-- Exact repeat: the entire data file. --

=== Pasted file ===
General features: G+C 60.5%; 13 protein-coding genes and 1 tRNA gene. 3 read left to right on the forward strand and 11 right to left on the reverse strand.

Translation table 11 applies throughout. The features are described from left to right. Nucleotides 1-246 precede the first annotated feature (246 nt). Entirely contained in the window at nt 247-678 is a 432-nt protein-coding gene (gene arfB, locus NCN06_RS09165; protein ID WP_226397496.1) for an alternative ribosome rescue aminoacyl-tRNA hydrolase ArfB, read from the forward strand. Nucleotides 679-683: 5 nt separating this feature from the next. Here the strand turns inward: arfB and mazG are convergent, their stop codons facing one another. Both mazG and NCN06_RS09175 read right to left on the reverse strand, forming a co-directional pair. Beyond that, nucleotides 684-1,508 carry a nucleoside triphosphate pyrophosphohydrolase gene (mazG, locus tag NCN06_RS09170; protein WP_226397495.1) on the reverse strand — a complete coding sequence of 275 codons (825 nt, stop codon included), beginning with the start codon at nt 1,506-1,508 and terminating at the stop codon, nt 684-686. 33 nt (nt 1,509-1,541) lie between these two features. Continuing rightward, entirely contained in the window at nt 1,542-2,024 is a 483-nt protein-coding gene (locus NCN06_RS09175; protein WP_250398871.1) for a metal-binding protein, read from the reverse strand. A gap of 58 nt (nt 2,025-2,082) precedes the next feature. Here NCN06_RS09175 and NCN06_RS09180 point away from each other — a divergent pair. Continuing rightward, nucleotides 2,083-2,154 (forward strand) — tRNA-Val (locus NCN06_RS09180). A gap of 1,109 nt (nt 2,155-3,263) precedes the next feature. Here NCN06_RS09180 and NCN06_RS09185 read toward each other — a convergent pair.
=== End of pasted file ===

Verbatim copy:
General features: G+C 60.5%; 13 protein-coding genes and 1 tRNA gene. 3 read left to right on the forward strand and 11 right to left on the reverse strand.

Translation table 11 applies throughout. The features are described from left to right. Nucleotides 1-246 precede the first annotated feature (246 nt). Entirely contained in the window at nt 247-678 is a 432-nt protein-coding gene (gene arfB, locus NCN06_RS09165; protein ID WP_226397496.1) for an alternative ribosome rescue aminoacyl-tRNA hydrolase ArfB, read from the forward strand. Nucleotides 679-683: 5 nt separating this feature from the next. Here the strand turns inward: arfB and mazG are convergent, their stop codons facing one another. Both mazG and NCN06_RS09175 read right to left on the reverse strand, forming a co-directional pair. Beyond that, nucleotides 684-1,508 carry a nucleoside triphosphate pyrophosphohydrolase gene (mazG, locus tag NCN06_RS09170; protein WP_226397495.1) on the reverse strand — a complete coding sequence of 275 codons (825 nt, stop codon included), beginning with the start codon at nt 1,506-1,508 and terminating at the stop codon, nt 684-686. 33 nt (nt 1,509-1,541) lie between these two features. Continuing rightward, entirely contained in the window at nt 1,542-2,024 is a 483-nt protein-coding gene (locus NCN06_RS09175; protein WP_250398871.1) for a metal-binding protein, read from the reverse strand. A gap of 58 nt (nt 2,025-2,082) precedes the next feature. Here NCN06_RS09175 and NCN06_RS09180 point away from each other — a divergent pair. Continuing rightward, nucleotides 2,083-2,154 (forward strand) — tRNA-Val (locus NCN06_RS09180). A gap of 1,109 nt (nt 2,155-3,263) precedes the next feature. Here NCN06_RS09180 and NCN06_RS09185 read toward each other — a convergent pair.